Before Canceling a Credit Card, Do These 3 Things

by Maurie Backman | Updated July 21, 2021 - First published on March 23, 2021

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Smiling man sitting on sofa with laptop and credit card.

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Don't rush to unload a credit card. Instead, first make sure that's a smart move.

The more credit cards you have in your name, the more temptation you'll have to spend. As such, you may be tempted to cancel those credit cards you no longer use.

But actually, hanging on to credit cards can work to your benefit, even if you don't charge expenses on them. For one thing, the more credit cards you have, the higher your total credit limit will be. And that could help keep your credit score in good shape. One big factor that goes into calculating your credit score is your credit utilization ratio, which measures how much of your total credit you're using at once. The higher your cumulative spending limit, the lower that ratio is apt to be, which is a good thing for your score.

The length of your credit history also goes into calculating your credit score. The longer you have accounts in good standing open, the more it will help your score -- whereas if you close credit cards you're not using, they'll no longer count toward your credit history.

It's for these reasons that you should never rush to dump a credit card you feel you no longer need. Rather, you should do these things first.

1. See how long you've had that card open

A newer credit card -- one you've had for a year or less -- isn't a card you should stress about closing. It's your long-standing accounts that are far more important to hang on to for credit history purposes. If you're thinking of getting rid of a newer card, that may not impact your credit score much -- or at all.

2. See if your issuer will waive the annual fee

As a general rule, it doesn't make sense to pay an annual fee for a credit card you don't get much use out of. But before you cancel a card that has an annual fee, there's always the option to call up your issuer and see if you can get that fee waived. Your credit card company may agree to get rid of that fee for a year, or even permanently if it wants to retain your business. And once that fee is taken out of the equation, there's no reason not to hang on to a card you've had for a while.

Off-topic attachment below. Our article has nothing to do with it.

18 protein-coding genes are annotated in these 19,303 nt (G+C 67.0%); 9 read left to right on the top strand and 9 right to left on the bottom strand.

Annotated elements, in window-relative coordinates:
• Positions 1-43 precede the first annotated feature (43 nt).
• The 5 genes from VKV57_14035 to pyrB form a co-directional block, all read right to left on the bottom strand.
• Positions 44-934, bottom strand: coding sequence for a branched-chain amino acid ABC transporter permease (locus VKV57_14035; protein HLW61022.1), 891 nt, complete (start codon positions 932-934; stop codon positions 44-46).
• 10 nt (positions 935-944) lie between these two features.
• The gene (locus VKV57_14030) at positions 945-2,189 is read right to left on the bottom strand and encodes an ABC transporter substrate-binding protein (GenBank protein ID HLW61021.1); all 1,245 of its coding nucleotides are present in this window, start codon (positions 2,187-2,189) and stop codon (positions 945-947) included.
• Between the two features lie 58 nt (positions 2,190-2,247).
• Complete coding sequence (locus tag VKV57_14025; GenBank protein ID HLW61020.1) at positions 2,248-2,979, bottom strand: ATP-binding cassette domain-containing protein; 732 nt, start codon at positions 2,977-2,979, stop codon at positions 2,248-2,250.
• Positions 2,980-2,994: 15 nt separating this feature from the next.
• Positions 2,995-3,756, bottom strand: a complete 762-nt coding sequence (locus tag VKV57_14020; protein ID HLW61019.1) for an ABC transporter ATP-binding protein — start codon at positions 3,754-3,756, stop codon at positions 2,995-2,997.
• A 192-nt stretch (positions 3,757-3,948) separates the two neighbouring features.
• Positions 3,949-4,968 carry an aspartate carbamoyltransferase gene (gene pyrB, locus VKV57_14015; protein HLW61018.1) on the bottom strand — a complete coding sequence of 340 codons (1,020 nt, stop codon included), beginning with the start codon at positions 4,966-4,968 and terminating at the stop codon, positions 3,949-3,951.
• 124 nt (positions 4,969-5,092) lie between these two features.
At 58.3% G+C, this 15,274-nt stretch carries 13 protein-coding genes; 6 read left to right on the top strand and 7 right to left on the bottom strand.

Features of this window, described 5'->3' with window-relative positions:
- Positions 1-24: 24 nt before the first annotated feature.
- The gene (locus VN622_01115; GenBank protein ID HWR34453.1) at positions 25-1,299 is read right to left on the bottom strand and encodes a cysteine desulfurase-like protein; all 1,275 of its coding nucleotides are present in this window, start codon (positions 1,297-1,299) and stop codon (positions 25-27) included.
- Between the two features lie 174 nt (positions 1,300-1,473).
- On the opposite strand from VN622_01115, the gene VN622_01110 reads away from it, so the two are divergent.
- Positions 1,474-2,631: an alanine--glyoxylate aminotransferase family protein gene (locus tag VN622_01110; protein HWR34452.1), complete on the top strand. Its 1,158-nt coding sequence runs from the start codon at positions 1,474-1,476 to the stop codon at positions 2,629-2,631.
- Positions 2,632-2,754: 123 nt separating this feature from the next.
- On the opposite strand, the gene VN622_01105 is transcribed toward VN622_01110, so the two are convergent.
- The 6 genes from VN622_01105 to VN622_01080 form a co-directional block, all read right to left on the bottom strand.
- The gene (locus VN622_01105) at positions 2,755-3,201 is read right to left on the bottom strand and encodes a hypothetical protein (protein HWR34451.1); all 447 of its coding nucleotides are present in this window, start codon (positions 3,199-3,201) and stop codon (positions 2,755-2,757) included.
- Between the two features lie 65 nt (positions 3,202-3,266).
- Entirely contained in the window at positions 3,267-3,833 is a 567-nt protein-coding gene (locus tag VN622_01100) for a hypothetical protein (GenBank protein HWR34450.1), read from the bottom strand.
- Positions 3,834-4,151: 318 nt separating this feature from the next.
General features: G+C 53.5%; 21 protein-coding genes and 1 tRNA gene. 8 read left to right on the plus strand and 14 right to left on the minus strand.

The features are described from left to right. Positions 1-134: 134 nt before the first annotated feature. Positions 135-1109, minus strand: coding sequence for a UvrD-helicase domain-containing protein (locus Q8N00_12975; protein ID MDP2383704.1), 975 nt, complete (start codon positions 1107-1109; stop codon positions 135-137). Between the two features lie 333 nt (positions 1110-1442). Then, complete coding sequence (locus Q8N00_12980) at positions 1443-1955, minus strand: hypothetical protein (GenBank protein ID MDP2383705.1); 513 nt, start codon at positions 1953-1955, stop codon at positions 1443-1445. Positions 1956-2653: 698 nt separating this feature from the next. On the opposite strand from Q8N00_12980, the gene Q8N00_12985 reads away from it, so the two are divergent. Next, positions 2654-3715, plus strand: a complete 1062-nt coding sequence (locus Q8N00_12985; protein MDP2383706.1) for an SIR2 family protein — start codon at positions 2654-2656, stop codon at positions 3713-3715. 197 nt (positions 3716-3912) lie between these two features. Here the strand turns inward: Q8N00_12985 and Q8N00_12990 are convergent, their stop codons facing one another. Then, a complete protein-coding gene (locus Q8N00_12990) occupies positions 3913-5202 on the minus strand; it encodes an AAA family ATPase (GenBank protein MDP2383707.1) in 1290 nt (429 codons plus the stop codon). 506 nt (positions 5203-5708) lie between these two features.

3. See if you can downgrade to a no-fee version of an existing card

It may be that your credit card issuer won't agree to waive an annual fee. But that same issuer may also be able to convert your account to a downgraded version of your current card -- one that offers fewer perks and benefits, but also has no fee to pay. Moving to a no annual fee credit card is a move worth making because chances are, your original account will still be counted as open for credit reporting purposes, even if the terms of your card change with that downgrade.

Having too many credit cards can be a hassle. But in some cases, holding on to certain cards -- especially older ones -- can really work to your advantage. Before you rush to cancel a credit card, see if doing so is likely to hurt your credit score, and also, see if there's a way to make that card less expensive, whether by downgrading it or getting your issuer to agree to get rid of its fee. Doing so could preserve your credit score, making it easier for you to borrow money affordably when you need to.

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